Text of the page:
Application of MatTek In Vitro Reconstructed Human Skin Models for Safety, Efficacy Screening, and Basic Preclinical Research
During the past three decades, great progress has been achieved in the development of in vitro reconstructed human epidermal (RhE) tissue models. This technology is now available via various manufacturers of commercially available tissue models, and has provided opportunities for researchers worldwide to reduce or even completely avoid in vivo experimentation for screening and prediction of cutaneous toxic effects of substances and mixtures. A major step forward in recognition of RhE models as alternative tools in toxicology was their full regulatory acceptance for in vitro skin corrosion testing in 2004 as OECD Test Guideline 431. International multicenter validation studies performed during 2004–2008 under the auspices of European Centre for the Validation of Alternative Methods (ECVAM) provided further acceptance of RhE models for in vitro skin irritation testing (OECD TG 439). The use of RhE as alternatives to animal experimentation is also promoted in the new EU regulatory framework for the Registration, Evaluation, Authorization and restriction of Chemicals (REACH), the EU Cosmetics Directive and its amendments, and other important EU and U.S. regulatory documents. This review will focus on commercially available RhE models produced by MatTek (Ashland, MA, USA: Bratislava, SK), including partial-thickness epidermal, pigmented epidermal, and full-thickness (FT) skin models, and present the ‘‘state of the art’’ in applications for hazard and safety assessment of cosmetic and household product chemical ingredients, pharmaceuticals, and medical device extracts. Examples of specific applications reviewed include skin corrosion; skin irritation; medical device testing; skin lightening/melanogenesis; skin phototoxicity; cutaneous photoaging/ UV protection; percutaneous absorption/permeation testing; skin genotoxicity screening; skin metabolism; skin sensitization screening; cutaneous wound healing; chemical warfare agents; and cutaneous microbiology/infection.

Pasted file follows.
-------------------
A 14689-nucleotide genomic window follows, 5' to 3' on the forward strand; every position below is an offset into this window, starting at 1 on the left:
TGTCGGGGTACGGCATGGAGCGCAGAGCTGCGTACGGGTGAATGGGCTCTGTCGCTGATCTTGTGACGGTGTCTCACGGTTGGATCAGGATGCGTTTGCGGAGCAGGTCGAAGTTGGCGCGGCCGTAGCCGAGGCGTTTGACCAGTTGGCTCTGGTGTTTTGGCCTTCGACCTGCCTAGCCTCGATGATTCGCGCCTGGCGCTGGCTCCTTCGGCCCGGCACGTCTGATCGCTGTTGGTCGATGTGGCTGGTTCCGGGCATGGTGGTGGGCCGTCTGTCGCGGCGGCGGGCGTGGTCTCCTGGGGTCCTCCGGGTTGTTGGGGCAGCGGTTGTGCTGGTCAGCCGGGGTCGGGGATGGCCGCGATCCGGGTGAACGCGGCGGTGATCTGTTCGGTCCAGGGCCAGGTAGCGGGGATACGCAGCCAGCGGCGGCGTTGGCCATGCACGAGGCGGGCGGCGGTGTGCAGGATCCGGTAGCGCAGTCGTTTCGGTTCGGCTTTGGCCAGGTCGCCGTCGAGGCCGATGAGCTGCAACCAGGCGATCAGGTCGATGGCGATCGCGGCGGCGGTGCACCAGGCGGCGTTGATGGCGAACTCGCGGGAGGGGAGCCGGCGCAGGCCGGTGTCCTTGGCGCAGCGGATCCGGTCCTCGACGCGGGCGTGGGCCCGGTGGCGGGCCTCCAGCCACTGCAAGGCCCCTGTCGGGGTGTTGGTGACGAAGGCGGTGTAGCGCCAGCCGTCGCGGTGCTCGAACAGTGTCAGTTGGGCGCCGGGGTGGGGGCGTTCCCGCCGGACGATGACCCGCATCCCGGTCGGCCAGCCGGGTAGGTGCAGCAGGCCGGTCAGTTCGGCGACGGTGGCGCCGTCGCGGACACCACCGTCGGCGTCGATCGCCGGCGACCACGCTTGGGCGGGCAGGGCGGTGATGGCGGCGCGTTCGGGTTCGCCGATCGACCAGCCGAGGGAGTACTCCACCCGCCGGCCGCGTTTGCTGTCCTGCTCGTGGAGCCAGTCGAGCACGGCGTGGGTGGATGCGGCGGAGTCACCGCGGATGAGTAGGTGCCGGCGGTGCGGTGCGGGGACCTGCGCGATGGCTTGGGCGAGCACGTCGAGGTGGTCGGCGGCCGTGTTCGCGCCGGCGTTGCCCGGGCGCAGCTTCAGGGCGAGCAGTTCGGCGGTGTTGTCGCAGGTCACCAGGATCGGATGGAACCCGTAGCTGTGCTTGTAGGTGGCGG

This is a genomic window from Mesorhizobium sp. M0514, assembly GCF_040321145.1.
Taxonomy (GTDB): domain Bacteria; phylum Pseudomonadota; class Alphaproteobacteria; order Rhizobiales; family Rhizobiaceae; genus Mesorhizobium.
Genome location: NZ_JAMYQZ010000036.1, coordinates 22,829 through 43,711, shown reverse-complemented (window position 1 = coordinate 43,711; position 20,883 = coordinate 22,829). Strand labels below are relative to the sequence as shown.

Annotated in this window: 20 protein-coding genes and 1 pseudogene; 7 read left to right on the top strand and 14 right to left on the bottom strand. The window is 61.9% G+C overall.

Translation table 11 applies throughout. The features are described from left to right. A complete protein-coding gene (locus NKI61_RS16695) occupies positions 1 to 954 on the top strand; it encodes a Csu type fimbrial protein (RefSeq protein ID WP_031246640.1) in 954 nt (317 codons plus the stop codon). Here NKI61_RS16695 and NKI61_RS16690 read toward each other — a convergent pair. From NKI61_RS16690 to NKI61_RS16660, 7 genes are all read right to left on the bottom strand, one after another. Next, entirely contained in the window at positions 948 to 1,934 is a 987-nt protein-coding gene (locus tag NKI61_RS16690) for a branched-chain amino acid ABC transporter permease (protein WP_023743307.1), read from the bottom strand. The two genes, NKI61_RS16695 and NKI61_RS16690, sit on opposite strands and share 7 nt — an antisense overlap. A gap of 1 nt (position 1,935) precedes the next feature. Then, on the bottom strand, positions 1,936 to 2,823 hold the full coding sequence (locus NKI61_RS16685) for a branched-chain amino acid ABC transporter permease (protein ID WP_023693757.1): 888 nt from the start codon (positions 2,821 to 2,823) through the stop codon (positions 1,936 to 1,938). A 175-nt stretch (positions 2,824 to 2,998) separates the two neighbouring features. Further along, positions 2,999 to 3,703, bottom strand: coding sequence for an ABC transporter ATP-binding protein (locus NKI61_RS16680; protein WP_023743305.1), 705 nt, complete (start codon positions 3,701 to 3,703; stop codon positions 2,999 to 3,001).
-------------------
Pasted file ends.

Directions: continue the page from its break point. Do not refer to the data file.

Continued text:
OECD TG 431, OECD TG 439, skin corrosion, skin irritation, skin lightening, skin pigmentation, skin phototoxicity, photoaging, UV protection, percutaneous absorption, genotoxicity screening, skin metabolism, cutaneous wound healing, cutaneous infection, EpiDerm EPIT-200, EFT-500, MelanoDerm, skin sensitization
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